From mini displays to new Intel and AMD processors, new interesting features in laptops in 2023 are going to bring more performance and possibly new use cases. Using more sustainable materials, they are also better for the environment.
Going by the new models unveiled at CES 2023 last week, those buying a notebook PC in the next six months are going to be spoilt for choice, especially if they can stretch their budget a little to include some of the new offerings out soon.
OLED and mini-LED displays
This is the year where organic light-emitting diodes or OLED displays look to go mainstream on laptops. No longer the preserve of smaller mobile screens, OLED’s ability to light up and turn off every individual pixel makes them known for their deep blacks and power saving properties.
Some screens also pack high dynamic range (HDR) and Dolby Vision support, so supported content can take advantage of the hardware and deliver greater spectral vibrance.
Nearly all Asus new laptops unveiled this year offer an OLED display option. The Asus Zenbook Pro 16X OLED (UX7602BZ) is the Taiwanese firm’s most powerful Zenbook yet and has a 3.2K 120Hz OLED HDR touchscreen.
It comes with RGB (read: customisable) keyboard lighting, and a so-called Aerodynamic System Ultra (AAS Ultra) keyboard-tilting mechanism for a more comfortable typing angle, while enhancing system cooling.
It supports up to a 13th-generation Intel Core i9-13905H processor, Nvidia GeForce RTX 40 series laptop graphics, and 32GB of LPDDR5X DRAM within its 2.4kg frame.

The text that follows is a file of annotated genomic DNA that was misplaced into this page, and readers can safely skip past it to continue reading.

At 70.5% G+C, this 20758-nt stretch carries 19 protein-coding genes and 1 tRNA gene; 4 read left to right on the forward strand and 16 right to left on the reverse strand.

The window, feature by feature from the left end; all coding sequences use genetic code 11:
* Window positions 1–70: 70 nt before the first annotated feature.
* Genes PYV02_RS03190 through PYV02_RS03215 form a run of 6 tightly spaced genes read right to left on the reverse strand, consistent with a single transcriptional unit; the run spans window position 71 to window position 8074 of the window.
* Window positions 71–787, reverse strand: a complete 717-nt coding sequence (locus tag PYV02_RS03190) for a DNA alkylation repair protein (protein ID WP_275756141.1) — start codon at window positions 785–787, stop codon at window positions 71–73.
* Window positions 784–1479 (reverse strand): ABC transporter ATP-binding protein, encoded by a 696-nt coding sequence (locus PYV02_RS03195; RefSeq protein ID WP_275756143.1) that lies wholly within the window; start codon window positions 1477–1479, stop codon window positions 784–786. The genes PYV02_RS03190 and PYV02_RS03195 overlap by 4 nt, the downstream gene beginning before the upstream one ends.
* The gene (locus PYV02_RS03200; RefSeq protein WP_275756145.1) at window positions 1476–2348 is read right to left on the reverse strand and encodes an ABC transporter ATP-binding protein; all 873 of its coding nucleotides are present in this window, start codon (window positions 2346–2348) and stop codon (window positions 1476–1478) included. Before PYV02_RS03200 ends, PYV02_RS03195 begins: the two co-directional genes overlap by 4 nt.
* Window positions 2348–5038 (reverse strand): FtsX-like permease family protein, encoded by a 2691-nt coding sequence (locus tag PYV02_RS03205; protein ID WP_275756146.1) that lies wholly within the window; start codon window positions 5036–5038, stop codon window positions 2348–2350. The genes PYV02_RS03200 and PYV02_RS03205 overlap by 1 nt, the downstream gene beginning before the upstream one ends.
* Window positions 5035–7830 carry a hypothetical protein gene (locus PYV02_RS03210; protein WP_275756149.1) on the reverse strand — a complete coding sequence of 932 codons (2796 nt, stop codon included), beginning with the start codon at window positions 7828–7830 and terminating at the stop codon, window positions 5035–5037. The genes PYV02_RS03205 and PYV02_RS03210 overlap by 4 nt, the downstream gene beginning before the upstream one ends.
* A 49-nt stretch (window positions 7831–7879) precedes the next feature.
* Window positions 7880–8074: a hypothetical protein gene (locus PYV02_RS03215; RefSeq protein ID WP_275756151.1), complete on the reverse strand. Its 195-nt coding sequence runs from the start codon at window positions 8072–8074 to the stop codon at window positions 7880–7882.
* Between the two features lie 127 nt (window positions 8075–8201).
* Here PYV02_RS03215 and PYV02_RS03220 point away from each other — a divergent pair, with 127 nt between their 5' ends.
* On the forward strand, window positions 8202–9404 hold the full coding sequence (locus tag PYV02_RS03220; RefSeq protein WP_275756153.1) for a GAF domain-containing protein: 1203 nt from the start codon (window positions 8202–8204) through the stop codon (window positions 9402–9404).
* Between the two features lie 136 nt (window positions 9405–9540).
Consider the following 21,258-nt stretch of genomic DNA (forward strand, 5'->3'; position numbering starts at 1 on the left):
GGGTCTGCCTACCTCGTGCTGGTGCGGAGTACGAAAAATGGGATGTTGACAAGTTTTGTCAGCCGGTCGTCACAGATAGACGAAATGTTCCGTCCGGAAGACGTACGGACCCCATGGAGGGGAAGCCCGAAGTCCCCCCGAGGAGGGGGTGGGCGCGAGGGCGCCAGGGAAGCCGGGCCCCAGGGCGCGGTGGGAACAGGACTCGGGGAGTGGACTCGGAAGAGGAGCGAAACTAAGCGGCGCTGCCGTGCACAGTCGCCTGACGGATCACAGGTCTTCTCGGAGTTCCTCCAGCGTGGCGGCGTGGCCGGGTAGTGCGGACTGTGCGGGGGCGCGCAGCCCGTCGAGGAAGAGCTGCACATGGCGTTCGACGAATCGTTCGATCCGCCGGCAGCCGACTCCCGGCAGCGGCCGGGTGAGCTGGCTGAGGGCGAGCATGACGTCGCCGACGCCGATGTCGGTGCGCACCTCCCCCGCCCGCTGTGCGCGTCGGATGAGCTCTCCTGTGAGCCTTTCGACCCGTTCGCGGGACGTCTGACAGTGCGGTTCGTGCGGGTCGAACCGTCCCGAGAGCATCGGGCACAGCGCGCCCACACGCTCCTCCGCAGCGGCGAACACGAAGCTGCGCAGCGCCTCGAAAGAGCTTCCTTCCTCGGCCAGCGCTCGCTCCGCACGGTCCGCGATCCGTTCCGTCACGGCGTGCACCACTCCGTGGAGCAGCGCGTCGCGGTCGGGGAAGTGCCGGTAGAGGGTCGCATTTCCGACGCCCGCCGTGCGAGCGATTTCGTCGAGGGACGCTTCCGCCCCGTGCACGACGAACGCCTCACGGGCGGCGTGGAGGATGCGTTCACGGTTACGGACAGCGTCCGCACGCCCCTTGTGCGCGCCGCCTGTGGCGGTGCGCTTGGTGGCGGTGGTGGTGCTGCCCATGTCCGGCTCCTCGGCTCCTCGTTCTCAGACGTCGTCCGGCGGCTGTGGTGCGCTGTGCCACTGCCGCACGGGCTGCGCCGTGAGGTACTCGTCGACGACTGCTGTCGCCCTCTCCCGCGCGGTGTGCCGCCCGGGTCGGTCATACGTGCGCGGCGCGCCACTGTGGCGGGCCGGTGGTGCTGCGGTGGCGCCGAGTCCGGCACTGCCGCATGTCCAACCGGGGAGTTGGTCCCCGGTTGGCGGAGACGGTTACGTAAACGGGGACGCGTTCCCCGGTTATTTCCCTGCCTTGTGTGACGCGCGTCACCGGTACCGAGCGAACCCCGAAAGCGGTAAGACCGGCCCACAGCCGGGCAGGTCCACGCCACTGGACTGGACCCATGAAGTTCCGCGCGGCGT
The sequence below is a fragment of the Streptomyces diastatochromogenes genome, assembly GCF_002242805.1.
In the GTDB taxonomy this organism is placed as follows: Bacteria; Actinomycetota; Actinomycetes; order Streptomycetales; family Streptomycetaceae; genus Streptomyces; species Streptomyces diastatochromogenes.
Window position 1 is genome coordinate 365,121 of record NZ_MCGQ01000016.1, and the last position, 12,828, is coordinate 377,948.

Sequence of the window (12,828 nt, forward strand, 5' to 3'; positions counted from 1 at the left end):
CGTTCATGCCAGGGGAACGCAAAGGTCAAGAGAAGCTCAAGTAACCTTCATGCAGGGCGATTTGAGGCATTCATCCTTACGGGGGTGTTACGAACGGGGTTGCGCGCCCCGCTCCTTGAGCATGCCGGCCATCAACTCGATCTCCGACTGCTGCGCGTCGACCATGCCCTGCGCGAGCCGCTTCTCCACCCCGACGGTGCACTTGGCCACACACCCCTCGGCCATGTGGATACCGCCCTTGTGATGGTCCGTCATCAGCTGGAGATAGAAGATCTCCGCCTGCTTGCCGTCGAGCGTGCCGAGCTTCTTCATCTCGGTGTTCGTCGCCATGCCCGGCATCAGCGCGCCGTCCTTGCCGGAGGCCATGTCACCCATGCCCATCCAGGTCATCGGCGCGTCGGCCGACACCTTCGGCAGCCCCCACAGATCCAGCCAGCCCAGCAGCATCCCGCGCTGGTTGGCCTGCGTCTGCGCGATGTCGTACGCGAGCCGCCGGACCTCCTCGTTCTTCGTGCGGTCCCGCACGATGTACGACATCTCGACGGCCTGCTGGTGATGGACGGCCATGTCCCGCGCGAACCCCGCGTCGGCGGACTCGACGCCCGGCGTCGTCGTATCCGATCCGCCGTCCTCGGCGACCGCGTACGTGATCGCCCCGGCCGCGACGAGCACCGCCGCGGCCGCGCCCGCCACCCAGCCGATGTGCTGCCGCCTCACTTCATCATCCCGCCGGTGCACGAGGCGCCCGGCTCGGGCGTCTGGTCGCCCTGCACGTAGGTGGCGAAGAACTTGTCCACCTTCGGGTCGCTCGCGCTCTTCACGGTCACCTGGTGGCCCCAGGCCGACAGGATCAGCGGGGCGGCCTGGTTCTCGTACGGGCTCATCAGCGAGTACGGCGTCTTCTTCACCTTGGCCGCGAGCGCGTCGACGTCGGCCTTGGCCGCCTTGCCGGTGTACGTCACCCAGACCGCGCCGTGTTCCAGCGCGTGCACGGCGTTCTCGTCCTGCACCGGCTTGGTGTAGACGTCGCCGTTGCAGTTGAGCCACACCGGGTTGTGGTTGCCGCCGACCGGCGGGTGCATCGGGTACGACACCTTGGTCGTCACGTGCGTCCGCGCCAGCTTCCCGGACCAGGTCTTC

The Asus Zenbook Pro 14 OLED (UX6404) variant drops AAS Ultra, but packs a 2.8K (2,880 x 1,800) 120Hz Dolby Vision-enabled OLED display in a more portable 1.6kg package.
The ASUS Vivobook Pro 16X 3D OLED (K6604) is a flagship desktop replacement that goes for broke with not only an OLED display, but a 16-inch 3.2K 120Hz one that supports autostereoscopic 3D without glasses.
The powerhouse also supports higher and faster memory and storage, going up to 64GB DDR5 4,800MHz RAM, and a 2TB PCIe 4.0 x4 solid state drive (SSD).
Meanwhile, the Razer Blade 18 features an 18-inch, mini-LED QHD+ 240Hz high refresh rate display, DDR5 5,600MHz RAM support, 6-speaker THX spatial audio system, and vapour-chamber cooling.
Its smaller Razer Blade 16 sibling claims to deliver 35 per cent more graphics power per cubic inch than any other 16-inch gaming laptop. Its 2.4kg frame is paired with a 16-inch HDR-capable mini-LED display that can go up to 1,000-nits brightness.
Acer’s thin-and-light series of laptops are also hitting the ground running with OLED. The Acer Swift Go 16 packs a 16-inch 3.2K OLED display with a 3,200 x 2,000 resolution and 120Hz refresh rate, while the Acer Swift Go 14 presents a 14-inch 2.8K OLED display with a 2,880 x 1,800 resolution and a 90Hz refresh rate.
Their screens can reach 500-nit brightness, cover 100 per cent of the DCI-P3 colour range, and is VESA True Black 500 certified.
16:10 resolution screens
In addition to OLED, 16:10 display resolutions are the rage, with 16- and 18-inch displays replacing the 15-inchers that used to be more common.
More 14-inch screens are also making the leap to a 16:10 aspect ratio among this generation of devices, some of which are packaged as a 14.5-inch display like the Asus Zenbook Pro 14 OLED.
Having experienced both aspect ratios, I find 16:10 displays more comfortable to use than 16:9 ones. The former offers more vertical headroom for productivity, and breathing room for multimedia controls.
A close competitor to Razer, the Alienware m18 from Dell supports the top-of-line 13th-generation Intel Core i9-13980HX. It also packs a 16:10 panel in 165Hz Quad HD or 480Hz Full HD flavours, and a seven-heat pipe cooler chamber with quad fans so the system can sustain its peak loads for longer during demanding workloads.
For those seeking something on the other end of the weight spectrum, Dell claims its 1.9kg Alienware x14 is the world’s thinnest 14-inch gaming laptop.